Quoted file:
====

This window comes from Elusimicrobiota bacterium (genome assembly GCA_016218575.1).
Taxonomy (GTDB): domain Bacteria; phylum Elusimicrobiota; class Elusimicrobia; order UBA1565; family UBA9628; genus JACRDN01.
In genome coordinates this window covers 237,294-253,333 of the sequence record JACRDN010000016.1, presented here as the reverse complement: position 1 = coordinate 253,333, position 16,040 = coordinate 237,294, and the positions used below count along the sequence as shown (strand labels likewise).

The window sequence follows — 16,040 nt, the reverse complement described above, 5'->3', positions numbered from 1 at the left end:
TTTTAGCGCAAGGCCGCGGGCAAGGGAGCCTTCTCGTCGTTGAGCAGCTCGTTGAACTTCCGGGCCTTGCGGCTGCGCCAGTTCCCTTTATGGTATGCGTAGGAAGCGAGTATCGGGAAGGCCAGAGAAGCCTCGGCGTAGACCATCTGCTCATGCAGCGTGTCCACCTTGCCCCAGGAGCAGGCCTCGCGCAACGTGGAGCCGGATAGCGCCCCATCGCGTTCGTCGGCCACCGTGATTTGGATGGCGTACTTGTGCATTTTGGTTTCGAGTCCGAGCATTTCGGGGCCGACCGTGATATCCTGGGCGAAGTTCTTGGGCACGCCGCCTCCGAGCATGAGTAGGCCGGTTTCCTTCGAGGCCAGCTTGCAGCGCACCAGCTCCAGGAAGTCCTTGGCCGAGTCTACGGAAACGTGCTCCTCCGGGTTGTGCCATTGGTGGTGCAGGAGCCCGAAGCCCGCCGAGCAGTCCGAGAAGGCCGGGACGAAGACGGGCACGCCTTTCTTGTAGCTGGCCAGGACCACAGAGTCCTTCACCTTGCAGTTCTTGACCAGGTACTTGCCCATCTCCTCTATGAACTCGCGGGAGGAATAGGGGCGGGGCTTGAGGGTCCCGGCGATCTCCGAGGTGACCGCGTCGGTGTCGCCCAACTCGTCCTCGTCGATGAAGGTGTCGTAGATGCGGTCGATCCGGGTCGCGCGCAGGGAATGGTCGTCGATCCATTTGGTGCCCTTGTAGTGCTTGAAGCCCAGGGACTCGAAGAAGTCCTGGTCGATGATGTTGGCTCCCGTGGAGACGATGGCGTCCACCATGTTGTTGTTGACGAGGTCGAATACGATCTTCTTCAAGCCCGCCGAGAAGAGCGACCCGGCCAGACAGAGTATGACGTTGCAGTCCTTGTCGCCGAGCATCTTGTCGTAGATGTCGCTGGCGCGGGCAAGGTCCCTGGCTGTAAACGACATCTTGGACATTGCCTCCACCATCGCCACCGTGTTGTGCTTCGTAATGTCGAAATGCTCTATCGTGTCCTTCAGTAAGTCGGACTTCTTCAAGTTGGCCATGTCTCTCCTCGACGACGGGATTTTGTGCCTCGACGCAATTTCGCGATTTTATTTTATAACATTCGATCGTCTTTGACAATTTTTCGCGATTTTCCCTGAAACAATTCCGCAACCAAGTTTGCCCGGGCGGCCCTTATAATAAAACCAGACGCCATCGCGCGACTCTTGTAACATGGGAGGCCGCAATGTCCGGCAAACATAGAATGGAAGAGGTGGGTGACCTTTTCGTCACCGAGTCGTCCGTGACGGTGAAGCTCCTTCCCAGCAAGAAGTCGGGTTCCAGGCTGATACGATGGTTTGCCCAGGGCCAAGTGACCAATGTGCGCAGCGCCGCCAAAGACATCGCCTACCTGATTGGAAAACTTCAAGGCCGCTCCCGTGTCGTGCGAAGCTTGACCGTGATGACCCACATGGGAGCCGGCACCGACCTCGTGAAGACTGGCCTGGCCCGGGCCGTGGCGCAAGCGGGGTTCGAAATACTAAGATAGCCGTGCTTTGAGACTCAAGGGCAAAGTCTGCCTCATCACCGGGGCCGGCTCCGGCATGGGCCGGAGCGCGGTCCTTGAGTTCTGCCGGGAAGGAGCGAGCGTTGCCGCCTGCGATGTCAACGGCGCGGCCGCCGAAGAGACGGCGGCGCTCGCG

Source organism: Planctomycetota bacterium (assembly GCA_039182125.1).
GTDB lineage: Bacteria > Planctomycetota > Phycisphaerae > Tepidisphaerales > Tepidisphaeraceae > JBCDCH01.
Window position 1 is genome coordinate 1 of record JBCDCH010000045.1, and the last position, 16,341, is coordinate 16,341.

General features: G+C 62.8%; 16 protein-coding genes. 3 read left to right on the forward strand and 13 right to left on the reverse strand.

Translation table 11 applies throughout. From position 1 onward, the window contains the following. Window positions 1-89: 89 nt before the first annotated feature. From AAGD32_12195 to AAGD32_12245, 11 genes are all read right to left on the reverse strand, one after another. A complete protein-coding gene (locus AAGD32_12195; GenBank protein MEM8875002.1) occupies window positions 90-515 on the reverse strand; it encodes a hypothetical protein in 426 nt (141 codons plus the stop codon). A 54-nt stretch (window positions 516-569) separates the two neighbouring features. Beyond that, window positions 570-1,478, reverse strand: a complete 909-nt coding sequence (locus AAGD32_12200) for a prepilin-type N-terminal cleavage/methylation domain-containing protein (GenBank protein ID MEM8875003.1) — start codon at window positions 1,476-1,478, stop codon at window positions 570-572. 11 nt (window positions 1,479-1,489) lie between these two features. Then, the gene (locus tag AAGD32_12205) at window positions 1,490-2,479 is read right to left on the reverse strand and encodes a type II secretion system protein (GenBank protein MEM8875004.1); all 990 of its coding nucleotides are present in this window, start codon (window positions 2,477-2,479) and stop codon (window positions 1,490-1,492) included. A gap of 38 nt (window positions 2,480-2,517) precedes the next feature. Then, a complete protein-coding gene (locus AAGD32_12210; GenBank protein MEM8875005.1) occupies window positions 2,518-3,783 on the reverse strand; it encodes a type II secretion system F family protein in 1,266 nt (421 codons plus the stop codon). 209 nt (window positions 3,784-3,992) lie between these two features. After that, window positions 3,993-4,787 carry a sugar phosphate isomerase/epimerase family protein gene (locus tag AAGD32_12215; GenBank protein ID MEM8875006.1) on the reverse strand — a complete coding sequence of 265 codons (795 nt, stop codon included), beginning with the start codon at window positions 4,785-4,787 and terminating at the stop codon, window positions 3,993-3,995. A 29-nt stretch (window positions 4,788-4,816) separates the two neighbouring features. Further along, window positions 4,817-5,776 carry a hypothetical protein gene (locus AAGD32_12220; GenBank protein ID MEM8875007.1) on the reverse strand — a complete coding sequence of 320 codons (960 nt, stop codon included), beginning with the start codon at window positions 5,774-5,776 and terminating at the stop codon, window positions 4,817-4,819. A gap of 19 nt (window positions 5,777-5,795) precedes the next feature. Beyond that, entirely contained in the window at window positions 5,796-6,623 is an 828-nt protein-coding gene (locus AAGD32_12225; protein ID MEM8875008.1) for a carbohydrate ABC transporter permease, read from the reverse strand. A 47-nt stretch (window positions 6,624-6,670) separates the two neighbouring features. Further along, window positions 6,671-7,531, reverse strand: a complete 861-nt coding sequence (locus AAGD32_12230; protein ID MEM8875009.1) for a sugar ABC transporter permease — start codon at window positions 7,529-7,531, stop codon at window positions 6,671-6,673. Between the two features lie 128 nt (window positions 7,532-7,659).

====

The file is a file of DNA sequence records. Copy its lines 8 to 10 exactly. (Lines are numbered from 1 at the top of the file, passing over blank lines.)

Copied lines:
Window position 1 is genome coordinate 1 of record JBCDCH010000045.1, and the last position, 16,341, is coordinate 16,341.

General features: G+C 62.8%; 16 protein-coding genes. 3 read left to right on the forward strand and 13 right to left on the reverse strand.

Translation table 11 applies throughout. From position 1 onward, the window contains the following. Window positions 1-89: 89 nt before the first annotated feature. From AAGD32_12195 to AAGD32_12245, 11 genes are all read right to left on the reverse strand, one after another. A complete protein-coding gene (locus AAGD32_12195; GenBank protein MEM8875002.1) occupies window positions 90-515 on the reverse strand; it encodes a hypothetical protein in 426 nt (141 codons plus the stop codon). A 54-nt stretch (window positions 516-569) separates the two neighbouring features. Beyond that, window positions 570-1,478, reverse strand: a complete 909-nt coding sequence (locus AAGD32_12200) for a prepilin-type N-terminal cleavage/methylation domain-containing protein (GenBank protein ID MEM8875003.1) — start codon at window positions 1,476-1,478, stop codon at window positions 570-572. 11 nt (window positions 1,479-1,489) lie between these two features. Then, the gene (locus tag AAGD32_12205) at window positions 1,490-2,479 is read right to left on the reverse strand and encodes a type II secretion system protein (GenBank protein MEM8875004.1); all 990 of its coding nucleotides are present in this window, start codon (window positions 2,477-2,479) and stop codon (window positions 1,490-1,492) included. A gap of 38 nt (window positions 2,480-2,517) precedes the next feature. Then, a complete protein-coding gene (locus AAGD32_12210; GenBank protein MEM8875005.1) occupies window positions 2,518-3,783 on the reverse strand; it encodes a type II secretion system F family protein in 1,266 nt (421 codons plus the stop codon). 209 nt (window positions 3,784-3,992) lie between these two features. After that, window positions 3,993-4,787 carry a sugar phosphate isomerase/epimerase family protein gene (locus tag AAGD32_12215; GenBank protein ID MEM8875006.1) on the reverse strand — a complete coding sequence of 265 codons (795 nt, stop codon included), beginning with the start codon at window positions 4,785-4,787 and terminating at the stop codon, window positions 3,993-3,995. A 29-nt stretch (window positions 4,788-4,816) separates the two neighbouring features. Further along, window positions 4,817-5,776 carry a hypothetical protein gene (locus AAGD32_12220; GenBank protein ID MEM8875007.1) on the reverse strand — a complete coding sequence of 320 codons (960 nt, stop codon included), beginning with the start codon at window positions 5,774-5,776 and terminating at the stop codon, window positions 4,817-4,819. A gap of 19 nt (window positions 5,777-5,795) precedes the next feature. Beyond that, entirely contained in the window at window positions 5,796-6,623 is an 828-nt protein-coding gene (locus AAGD32_12225; protein ID MEM8875008.1) for a carbohydrate ABC transporter permease, read from the reverse strand. A 47-nt stretch (window positions 6,624-6,670) separates the two neighbouring features. Further along, window positions 6,671-7,531, reverse strand: a complete 861-nt coding sequence (locus AAGD32_12230; protein ID MEM8875009.1) for a sugar ABC transporter permease — start codon at window positions 7,529-7,531, stop codon at window positions 6,671-6,673. Between the two features lie 128 nt (window positions 7,532-7,659).